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MOSSBERG SUING 12 MANUFACTURES OVER DROP IN TRIGGERS. MORE LAWSUITS LIKELY

Discussion in 'General Firearm Discussion' started by Ttuck, May 20, 2016.

  1. Ttuck

    Ttuck Hillsboro Bronze Supporter Bronze Supporter

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  2. Dyjital

    Dyjital Albany, Ore Flavorite Member Bronze Supporter

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    Guess companies should verify patents eh?
     
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  3. mkwerx

    mkwerx Forest Grove, OR Well-Known Member

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    Backlash against Mossberg & CMC is going to be pretty epic. It's going to make the backlash from Smith & Wesson going after companies who modified the M&P like a playground scuffle. Patents have an expiration date - be interesting to see how the patent case holds up. Also going to be a good e-Peen measuring contest over which companies have bigger war-chests. Ruger makes drop in triggers, Geissele obviously, Timney, Hiperfire, Wilson Combat... stuff is about to get real. I hope Mossberg is ready to eat what is in the can they just opened up - even if they're right from a legal standpoint - the market doesn't respond well to bullies. Mossberg may wind up being dead right. Then I guess whoever buys up their assets would have the choice to make - continue where they left off, or play nice with others. Small licensing fees maybe - not costly lawsuits where the only ones making money are the shuckster lawyers while both gun companies and consumers get screwed. The timing on this is really suspicious too - I wonder if Bloomberg is heavily invested in gun companies and is hurting for cash from blowing it all on his antigun stupidity? heh.

    Either way #NeverMossberg has begun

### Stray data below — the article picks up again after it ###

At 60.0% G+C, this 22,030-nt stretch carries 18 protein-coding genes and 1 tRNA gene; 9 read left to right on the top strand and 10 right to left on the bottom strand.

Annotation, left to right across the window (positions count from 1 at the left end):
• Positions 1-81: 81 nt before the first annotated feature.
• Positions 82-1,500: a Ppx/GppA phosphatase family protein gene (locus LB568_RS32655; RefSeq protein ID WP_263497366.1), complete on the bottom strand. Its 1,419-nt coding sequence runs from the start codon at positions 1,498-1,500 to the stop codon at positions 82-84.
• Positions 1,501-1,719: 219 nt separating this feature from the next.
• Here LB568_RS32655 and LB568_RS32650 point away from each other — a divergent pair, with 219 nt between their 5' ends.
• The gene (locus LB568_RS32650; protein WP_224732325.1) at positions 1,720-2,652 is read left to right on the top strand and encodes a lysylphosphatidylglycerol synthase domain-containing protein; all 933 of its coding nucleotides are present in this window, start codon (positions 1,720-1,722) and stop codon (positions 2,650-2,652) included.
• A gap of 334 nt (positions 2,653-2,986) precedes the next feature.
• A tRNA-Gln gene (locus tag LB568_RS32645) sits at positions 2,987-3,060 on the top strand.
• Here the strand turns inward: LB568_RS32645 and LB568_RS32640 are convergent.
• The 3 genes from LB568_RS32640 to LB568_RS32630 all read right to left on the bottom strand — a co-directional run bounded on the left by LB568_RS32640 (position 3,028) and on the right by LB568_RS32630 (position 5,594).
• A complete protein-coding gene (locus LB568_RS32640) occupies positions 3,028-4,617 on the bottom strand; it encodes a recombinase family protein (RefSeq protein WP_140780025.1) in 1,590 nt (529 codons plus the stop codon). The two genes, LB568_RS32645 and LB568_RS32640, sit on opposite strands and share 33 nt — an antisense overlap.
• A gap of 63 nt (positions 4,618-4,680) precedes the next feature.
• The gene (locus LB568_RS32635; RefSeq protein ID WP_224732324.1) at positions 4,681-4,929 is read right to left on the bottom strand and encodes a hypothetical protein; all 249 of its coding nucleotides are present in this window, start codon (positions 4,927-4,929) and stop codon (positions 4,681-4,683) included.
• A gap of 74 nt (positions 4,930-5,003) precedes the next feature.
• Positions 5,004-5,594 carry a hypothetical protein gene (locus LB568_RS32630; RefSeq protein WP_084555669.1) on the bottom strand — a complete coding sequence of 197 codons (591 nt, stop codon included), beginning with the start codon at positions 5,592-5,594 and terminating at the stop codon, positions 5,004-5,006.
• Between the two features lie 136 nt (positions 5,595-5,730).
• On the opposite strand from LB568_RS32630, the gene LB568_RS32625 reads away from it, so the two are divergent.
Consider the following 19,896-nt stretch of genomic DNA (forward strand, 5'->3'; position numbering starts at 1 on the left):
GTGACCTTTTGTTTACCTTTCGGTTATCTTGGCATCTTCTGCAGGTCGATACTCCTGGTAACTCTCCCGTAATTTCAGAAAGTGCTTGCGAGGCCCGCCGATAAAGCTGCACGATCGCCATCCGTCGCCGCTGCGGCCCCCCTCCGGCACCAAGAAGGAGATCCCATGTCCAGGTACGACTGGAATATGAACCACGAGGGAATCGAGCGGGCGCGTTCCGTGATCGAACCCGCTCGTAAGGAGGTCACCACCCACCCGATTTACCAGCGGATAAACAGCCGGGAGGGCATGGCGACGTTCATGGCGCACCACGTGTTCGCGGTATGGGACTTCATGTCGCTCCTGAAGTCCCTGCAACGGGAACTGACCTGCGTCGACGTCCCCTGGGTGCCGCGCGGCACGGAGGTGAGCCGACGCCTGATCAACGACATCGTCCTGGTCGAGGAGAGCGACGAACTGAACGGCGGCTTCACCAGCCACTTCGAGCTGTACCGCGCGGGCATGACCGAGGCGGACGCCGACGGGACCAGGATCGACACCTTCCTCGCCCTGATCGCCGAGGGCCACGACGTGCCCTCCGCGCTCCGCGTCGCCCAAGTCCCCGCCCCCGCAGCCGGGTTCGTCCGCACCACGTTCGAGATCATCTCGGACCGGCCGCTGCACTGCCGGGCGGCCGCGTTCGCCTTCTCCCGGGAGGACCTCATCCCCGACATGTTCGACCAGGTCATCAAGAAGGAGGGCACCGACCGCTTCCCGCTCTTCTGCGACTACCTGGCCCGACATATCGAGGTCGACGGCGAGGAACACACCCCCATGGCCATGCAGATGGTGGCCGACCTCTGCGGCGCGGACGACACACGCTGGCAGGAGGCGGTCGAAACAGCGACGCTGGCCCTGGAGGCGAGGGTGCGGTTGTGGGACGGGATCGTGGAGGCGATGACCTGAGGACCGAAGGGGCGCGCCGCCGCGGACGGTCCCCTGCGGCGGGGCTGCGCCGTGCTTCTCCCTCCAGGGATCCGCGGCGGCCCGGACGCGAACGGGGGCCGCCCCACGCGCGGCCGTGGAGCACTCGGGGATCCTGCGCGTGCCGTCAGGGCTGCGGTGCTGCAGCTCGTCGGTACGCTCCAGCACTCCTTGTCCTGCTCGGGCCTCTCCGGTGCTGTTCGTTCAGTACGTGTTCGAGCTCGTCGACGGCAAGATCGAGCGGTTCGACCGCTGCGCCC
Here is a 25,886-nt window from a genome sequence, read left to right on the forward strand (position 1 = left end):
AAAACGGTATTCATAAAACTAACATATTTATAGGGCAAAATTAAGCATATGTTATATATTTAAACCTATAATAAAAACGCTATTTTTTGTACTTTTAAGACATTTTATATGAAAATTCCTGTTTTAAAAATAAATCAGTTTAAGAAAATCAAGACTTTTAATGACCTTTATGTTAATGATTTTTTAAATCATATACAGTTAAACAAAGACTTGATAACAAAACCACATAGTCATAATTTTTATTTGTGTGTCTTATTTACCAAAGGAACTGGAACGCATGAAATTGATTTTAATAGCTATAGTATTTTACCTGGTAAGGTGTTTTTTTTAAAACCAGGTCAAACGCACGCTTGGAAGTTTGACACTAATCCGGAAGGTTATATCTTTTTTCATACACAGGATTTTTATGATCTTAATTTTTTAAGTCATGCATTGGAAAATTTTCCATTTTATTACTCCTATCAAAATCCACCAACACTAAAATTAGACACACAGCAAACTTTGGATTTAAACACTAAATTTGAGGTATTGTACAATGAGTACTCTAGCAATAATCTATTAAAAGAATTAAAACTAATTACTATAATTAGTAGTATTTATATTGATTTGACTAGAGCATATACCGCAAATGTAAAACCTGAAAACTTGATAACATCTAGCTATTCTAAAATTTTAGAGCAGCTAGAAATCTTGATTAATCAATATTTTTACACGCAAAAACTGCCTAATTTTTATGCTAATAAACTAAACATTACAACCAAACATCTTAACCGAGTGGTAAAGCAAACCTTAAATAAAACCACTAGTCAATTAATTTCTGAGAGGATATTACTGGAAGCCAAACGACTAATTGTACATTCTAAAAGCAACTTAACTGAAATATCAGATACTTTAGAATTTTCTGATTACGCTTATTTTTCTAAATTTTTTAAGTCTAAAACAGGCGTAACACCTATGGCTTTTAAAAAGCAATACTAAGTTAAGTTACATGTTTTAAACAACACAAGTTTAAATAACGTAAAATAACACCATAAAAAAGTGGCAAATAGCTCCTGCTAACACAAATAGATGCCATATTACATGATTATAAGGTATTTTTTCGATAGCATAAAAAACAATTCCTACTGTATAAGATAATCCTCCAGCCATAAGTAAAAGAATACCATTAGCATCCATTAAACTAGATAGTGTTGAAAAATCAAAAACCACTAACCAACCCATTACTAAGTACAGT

4. Goosebrown

    Goosebrown Beaverton Bronze Supporter Bronze Supporter 2015 Volunteer

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    Companies have the right to keep their intellectual property. The gun business margin is thin. They deserve to keep the edges they think up within the law.
     
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  5. Doc In UPlace

    Doc In UPlace Tacoma-ish Well-Known Member

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    To be fair, Gisselle only makes one drop-in trigger, the one for the Tavor.
    The McCormick patent was filed in 2004 so there are 8 more years remaining in that patent protection. Pretty significant numbers, and Mossberg does have a good legal point.
    To settle for licensing fees would be a smart negotiating move, once they establish ownership in the courts.
     
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  6. clearconscience

    clearconscience Vancouver, WA Well-Known Member

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    Why has this not come up before this?
     
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  7. Ura-Ki

    Ura-Ki Sub Light Speed Well-Known Member

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    I smell a Big Rat on this one! Mossberg is going to need to prove previous ownership (CMC) beyond the others. Also, some of the "others" may have patents on there products that would need to be arbitrated. Also, Mossy may hold the intellectual rights to there version of the arms in question, but hasn't been in THAT game all that long! I suspect something else going on here!